Unintended consequences: CMS’ readmissions program might be harming patients

November 28, 2017 in Education

Updated Nov. 27, 2017

At St. Elizabeth Medical Center in Utica, N.Y., the CMS’ Hospital Readmissions Reduction Program was an expensive wake-up call to hospital leaders that they needed to do a better job of preventing patients from making a U-turn after being discharged.

The hospital was hit with a $397,153 penalty in 2013, the first year the CMS issued penalties under the program, according to a data analysis by Leavitt Partners. The medical center’s revenue was $197 million that year.


Health policy experts say it’s time to assess how the readmissions penalty program is impacting outcomes overall.
“Without a doubt, the penalty program wakes you up and makes you look at” readmissions, said Dr. Eric Yoss, senior vice president of quality at Mohawk Valley Health System, which operates St. Elizabeth. “If you previously wanted to ignore it, you don’t anymore.”

The health system has set up several quality-improvement efforts to try to drive down readmission rates in response to the CMS program.

For example, all inpatients are now screened for risk factors that might signal they are vulnerable to a readmission. Those high-risk patients are set up with navigators, who call them after discharge to ensure they have a follow-up appointment with their primary-care provider. And if they don’t, the health system sets up a visit at one of its outpatient centers within 10 days after discharge.


The efforts have worked. The financial penalty at St. Elizabeth has dropped from 0.21% of net revenue in 2013 to 0.03% in 2018. The hospital’s penalty will be $52,003 in 2018, according to Leavitt Partners.

“It is driving us to avoid readmissions and there is a quality component to it as well,” Yoss said. “We should be doing this anyway.”

Overall, the penalty program, which was established under the Affordable Care Act, has effectively motivated hospitals to change wasteful care practices and better manage populations. Readmissions have fallen as hospitals respond to penalties that can dock up to 3% of their Medicare payments.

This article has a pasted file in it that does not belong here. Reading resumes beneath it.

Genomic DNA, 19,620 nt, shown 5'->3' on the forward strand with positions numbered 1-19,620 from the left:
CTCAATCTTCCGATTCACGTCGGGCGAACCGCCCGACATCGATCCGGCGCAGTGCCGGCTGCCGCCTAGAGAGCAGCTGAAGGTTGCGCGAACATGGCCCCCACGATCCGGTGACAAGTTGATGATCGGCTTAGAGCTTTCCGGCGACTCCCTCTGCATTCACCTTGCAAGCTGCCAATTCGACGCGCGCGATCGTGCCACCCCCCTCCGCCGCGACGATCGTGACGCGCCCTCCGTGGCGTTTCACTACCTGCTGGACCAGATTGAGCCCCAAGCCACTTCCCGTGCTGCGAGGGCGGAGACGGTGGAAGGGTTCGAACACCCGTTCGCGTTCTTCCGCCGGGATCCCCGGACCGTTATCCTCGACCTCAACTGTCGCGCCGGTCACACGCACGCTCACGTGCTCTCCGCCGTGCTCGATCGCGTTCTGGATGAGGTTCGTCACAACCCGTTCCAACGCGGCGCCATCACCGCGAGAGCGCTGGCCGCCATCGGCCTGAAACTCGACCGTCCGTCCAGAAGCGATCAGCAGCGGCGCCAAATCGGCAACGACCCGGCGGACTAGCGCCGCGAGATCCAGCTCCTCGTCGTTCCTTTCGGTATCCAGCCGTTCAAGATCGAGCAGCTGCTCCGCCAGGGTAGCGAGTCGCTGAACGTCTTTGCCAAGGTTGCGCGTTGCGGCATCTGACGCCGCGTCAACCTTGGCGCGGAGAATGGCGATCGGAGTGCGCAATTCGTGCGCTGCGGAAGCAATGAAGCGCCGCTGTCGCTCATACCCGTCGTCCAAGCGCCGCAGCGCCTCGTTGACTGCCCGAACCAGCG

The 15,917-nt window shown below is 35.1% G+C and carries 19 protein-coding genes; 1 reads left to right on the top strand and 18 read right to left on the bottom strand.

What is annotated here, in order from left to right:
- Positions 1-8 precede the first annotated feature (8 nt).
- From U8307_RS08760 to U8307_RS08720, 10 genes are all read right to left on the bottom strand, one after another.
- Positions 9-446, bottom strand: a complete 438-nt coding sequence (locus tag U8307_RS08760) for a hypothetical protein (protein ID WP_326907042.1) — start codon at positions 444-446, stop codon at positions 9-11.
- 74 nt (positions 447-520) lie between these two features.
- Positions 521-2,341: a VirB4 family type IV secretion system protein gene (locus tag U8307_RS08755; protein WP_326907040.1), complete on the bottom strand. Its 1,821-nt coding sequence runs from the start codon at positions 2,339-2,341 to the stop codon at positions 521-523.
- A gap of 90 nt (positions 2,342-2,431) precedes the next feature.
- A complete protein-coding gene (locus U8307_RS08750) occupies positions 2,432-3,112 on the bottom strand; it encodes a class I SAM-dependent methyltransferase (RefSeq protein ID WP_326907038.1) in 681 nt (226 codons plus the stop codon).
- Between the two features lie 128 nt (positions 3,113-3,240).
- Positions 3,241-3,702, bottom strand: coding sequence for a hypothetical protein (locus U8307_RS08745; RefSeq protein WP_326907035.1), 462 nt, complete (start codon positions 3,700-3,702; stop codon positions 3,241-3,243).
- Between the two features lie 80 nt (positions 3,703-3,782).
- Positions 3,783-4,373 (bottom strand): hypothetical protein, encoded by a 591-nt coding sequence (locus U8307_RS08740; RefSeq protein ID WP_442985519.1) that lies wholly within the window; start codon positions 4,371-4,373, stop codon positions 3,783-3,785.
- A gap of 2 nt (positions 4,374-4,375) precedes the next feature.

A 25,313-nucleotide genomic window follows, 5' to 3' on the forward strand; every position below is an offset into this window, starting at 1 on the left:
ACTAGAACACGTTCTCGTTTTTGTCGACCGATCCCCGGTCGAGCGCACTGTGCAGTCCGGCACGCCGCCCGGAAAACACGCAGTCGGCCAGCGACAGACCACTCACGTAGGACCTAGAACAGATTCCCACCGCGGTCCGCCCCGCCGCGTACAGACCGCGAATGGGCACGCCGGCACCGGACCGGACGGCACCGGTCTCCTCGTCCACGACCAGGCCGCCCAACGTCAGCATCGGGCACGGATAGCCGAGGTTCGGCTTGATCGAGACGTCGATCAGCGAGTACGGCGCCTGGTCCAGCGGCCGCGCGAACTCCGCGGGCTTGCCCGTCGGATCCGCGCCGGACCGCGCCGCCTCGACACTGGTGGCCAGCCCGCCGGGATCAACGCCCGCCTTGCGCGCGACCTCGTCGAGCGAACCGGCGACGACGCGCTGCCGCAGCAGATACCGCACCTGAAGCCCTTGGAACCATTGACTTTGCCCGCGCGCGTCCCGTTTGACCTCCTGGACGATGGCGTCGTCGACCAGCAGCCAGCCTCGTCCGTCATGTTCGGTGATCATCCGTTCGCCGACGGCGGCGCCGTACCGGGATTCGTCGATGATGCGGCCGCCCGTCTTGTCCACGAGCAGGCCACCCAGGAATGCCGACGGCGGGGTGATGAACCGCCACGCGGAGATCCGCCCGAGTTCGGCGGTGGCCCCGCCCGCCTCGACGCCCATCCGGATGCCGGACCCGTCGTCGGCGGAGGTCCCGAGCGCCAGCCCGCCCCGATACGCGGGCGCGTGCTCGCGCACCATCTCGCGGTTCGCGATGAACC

But the tactics hospitals have adopted to avoid a penalty might not always be in the best interest of patients. As hospitals reduced readmissions for heart failure patients, their mortality rates increased, according to a recent JAMA study.

Health policy experts have pointed to flaws in the study’s methodology, but say it’s an important insight into how the financial incentives from the readmissions program can influence hospital behavior, and not always for the better.

“This program has gotten hospitals to focus on readmissions and a lot less on everything else,” said Dr. Ashish Jha, a professor of health policy at the Harvard School of Public Health. “The big penalty for readmission rates has meant hospitals put less attention on reducing complications and on reducing mortality.”

To a degree, the CMS’ own math has placed a higher value on reducing readmissions than improving mortality rates. Under the Hospital Value-Based Purchasing program, high mortality numbers cost a hospital 0.2% of its Medicare payments, compared with a 3% hit under the readmissions penalty program, according to a February 2017 study in JAMA Cardiology.

“That doesn’t strike me as sensible,” Jha said.


Dr. Peter Pronovost, director of the Armstrong Institute for Patient Safety and Quality at Johns Hopkins Medicine
Dr. Peter Pronovost, director of the Armstrong Institute for Patient Safety and Quality at Johns Hopkins Medicine
Readmission rates also aren’t the best indicator of quality of care, argued Dr. Peter Pronovost, director of the Armstrong Institute for Patient Safety and Quality at Johns Hopkins Medicine. Some readmissions aren’t avoidable and some may be beyond the hospital’s control, especially since patient adherence to a treatment plan also has an impact. Physicians can’t always control if a patient actually picks up and takes their medication.

“I don’t think we have approached this measure with the nuance it probably entails,” Pronovost said. “It presents some signal about quality but there are some non-quality signals as well.”